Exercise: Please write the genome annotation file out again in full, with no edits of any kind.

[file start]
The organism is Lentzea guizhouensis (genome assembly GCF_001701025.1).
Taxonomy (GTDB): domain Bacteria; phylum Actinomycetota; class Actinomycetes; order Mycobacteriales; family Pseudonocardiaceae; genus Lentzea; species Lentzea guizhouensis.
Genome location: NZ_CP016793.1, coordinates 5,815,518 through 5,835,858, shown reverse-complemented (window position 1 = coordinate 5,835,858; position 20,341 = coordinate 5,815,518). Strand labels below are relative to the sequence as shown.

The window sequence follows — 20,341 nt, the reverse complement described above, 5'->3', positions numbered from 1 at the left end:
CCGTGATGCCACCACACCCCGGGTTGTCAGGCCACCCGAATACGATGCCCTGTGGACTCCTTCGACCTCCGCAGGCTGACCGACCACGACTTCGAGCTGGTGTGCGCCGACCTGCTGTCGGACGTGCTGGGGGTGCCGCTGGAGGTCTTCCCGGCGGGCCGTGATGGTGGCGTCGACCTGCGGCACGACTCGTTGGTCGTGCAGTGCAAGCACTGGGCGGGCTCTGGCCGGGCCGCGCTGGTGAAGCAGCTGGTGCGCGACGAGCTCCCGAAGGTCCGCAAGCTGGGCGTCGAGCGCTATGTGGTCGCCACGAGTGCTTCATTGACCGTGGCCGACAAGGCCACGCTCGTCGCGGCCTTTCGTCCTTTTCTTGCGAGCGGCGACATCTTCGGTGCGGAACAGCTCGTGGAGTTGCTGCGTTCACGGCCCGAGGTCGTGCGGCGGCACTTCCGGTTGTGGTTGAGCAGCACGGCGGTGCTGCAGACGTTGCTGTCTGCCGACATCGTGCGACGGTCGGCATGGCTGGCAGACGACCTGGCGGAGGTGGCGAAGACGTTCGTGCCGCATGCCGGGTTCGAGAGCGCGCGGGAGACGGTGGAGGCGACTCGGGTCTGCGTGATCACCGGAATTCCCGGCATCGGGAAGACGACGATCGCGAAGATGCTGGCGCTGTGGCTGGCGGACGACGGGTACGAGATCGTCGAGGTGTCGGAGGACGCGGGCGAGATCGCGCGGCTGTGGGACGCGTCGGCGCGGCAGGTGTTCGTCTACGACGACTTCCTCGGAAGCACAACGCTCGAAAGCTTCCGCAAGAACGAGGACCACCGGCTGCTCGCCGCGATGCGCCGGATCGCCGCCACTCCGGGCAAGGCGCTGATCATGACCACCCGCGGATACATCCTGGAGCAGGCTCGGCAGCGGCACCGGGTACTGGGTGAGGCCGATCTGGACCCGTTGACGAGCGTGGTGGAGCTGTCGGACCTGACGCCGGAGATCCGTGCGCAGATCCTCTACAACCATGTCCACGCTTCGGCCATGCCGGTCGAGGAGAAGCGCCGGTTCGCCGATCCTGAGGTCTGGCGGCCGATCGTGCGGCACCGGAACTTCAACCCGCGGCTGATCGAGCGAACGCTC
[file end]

The organism is Lentzea guizhouensis (genome assembly GCF_001701025.1).
Taxonomy (GTDB): domain Bacteria; phylum Actinomycetota; class Actinomycetes; order Mycobacteriales; family Pseudonocardiaceae; genus Lentzea; species Lentzea guizhouensis.
Genome location: NZ_CP016793.1, coordinates 5,815,518 through 5,835,858, shown reverse-complemented (window position 1 = coordinate 5,835,858; position 20,341 = coordinate 5,815,518). Strand labels below are relative to the sequence as shown.

The window sequence follows — 20,341 nt, the reverse complement described above, 5'->3', positions numbered from 1 at the left end:
CCGTGATGCCACCACACCCCGGGTTGTCAGGCCACCCGAATACGATGCCCTGTGGACTCCTTCGACCTCCGCAGGCTGACCGACCACGACTTCGAGCTGGTGTGCGCCGACCTGCTGTCGGACGTGCTGGGGGTGCCGCTGGAGGTCTTCCCGGCGGGCCGTGATGGTGGCGTCGACCTGCGGCACGACTCGTTGGTCGTGCAGTGCAAGCACTGGGCGGGCTCTGGCCGGGCCGCGCTGGTGAAGCAGCTGGTGCGCGACGAGCTCCCGAAGGTCCGCAAGCTGGGCGTCGAGCGCTATGTGGTCGCCACGAGTGCTTCATTGACCGTGGCCGACAAGGCCACGCTCGTCGCGGCCTTTCGTCCTTTTCTTGCGAGCGGCGACATCTTCGGTGCGGAACAGCTCGTGGAGTTGCTGCGTTCACGGCCCGAGGTCGTGCGGCGGCACTTCCGGTTGTGGTTGAGCAGCACGGCGGTGCTGCAGACGTTGCTGTCTGCCGACATCGTGCGACGGTCGGCATGGCTGGCAGACGACCTGGCGGAGGTGGCGAAGACGTTCGTGCCGCATGCCGGGTTCGAGAGCGCGCGGGAGACGGTGGAGGCGACTCGGGTCTGCGTGATCACCGGAATTCCCGGCATCGGGAAGACGACGATCGCGAAGATGCTGGCGCTGTGGCTGGCGGACGACGGGTACGAGATCGTCGAGGTGTCGGAGGACGCGGGCGAGATCGCGCGGCTGTGGGACGCGTCGGCGCGGCAGGTGTTCGTCTACGACGACTTCCTCGGAAGCACAACGCTCGAAAGCTTCCGCAAGAACGAGGACCACCGGCTGCTCGCCGCGATGCGCCGGATCGCCGCCACTCCGGGCAAGGCGCTGATCATGACCACCCGCGGATACATCCTGGAGCAGGCTCGGCAGCGGCACCGGGTACTGGGTGAGGCCGATCTGGACCCGTTGACGAGCGTGGTGGAGCTGTCGGACCTGACGCCGGAGATCCGTGCGCAGATCCTCTACAACCATGTCCACGCTTCGGCCATGCCGGTCGAGGAGAAGCGCCGGTTCGCCGATCCTGAGGTCTGGCGGCCGATCGTGCGGCACCGGAACTTCAACCCGCGGCTGATCGAGCGAACGCTC